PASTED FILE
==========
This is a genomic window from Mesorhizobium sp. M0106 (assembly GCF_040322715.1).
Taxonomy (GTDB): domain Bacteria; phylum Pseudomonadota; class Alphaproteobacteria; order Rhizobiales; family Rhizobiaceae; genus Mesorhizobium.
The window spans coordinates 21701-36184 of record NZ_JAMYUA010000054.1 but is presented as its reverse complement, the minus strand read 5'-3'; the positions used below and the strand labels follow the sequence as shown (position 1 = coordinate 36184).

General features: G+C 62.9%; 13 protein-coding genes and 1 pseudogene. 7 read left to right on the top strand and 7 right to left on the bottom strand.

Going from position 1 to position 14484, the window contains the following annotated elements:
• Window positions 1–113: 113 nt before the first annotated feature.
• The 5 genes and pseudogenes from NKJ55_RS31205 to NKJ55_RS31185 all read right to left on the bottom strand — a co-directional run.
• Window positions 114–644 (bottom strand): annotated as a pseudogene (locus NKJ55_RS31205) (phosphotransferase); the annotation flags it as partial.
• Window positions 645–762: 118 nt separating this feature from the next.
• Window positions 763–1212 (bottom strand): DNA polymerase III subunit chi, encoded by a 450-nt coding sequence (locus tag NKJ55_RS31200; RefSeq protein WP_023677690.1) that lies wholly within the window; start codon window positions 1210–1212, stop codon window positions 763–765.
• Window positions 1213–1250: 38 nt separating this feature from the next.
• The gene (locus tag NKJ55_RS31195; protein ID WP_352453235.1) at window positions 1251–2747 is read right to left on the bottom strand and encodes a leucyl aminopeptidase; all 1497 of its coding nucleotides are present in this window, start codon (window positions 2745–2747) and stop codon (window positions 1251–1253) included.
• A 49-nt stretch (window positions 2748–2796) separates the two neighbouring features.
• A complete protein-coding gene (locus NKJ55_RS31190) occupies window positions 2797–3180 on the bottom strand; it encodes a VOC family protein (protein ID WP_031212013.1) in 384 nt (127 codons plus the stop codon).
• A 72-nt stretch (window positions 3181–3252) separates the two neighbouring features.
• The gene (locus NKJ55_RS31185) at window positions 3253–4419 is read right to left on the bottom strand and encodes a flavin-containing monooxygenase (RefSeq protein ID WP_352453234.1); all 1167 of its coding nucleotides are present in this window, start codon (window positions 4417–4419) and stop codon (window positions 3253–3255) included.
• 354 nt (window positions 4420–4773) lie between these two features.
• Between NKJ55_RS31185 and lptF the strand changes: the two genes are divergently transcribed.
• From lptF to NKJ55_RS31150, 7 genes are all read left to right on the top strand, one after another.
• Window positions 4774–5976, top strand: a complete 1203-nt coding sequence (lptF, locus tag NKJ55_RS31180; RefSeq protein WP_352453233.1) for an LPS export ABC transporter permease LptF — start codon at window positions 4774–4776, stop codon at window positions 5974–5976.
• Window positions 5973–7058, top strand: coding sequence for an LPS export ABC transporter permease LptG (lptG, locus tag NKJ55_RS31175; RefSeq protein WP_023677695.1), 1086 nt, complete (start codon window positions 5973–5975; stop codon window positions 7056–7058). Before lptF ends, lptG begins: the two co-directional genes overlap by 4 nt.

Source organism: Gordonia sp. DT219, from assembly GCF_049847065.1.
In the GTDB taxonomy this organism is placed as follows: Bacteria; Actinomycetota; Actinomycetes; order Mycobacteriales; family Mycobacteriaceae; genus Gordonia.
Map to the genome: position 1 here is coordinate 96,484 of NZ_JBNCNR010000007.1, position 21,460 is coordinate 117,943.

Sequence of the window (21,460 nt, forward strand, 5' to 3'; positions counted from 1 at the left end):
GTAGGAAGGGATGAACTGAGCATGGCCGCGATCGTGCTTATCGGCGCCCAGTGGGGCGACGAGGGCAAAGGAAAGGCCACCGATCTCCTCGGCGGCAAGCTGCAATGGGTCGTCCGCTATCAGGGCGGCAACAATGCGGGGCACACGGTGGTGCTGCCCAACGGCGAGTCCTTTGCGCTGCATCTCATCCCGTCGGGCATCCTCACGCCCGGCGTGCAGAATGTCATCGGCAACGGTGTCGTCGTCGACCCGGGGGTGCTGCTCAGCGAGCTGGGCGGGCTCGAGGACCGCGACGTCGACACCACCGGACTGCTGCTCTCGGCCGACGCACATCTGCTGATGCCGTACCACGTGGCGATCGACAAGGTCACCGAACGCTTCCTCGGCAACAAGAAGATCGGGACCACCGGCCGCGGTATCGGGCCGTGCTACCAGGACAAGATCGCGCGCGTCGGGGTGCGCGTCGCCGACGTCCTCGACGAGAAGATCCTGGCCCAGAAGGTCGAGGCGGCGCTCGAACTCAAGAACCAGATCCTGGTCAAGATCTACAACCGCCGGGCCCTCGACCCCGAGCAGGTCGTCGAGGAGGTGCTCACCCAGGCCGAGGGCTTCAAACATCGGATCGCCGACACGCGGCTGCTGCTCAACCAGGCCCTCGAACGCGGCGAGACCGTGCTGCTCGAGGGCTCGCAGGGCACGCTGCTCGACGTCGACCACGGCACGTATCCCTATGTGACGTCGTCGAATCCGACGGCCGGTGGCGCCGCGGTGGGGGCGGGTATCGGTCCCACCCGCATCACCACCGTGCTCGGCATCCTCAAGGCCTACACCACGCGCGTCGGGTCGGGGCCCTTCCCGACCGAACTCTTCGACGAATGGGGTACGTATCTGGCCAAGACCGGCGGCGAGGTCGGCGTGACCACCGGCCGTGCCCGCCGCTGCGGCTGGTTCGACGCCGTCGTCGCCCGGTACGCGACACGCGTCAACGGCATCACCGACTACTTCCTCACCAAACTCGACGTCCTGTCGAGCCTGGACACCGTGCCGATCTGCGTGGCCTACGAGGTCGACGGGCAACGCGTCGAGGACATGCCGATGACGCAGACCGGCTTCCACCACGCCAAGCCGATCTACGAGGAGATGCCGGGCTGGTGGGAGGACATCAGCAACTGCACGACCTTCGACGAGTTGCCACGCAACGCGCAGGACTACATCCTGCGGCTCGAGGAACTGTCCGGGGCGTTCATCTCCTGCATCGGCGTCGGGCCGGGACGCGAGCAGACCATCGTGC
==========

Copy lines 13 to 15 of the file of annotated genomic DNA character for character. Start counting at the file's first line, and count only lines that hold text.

• A 49-nt stretch (window positions 2748–2796) separates the two neighbouring features.
• A complete protein-coding gene (locus NKJ55_RS31190) occupies window positions 2797–3180 on the bottom strand; it encodes a VOC family protein (protein ID WP_031212013.1) in 384 nt (127 codons plus the stop codon).
• A 72-nt stretch (window positions 3181–3252) separates the two neighbouring features.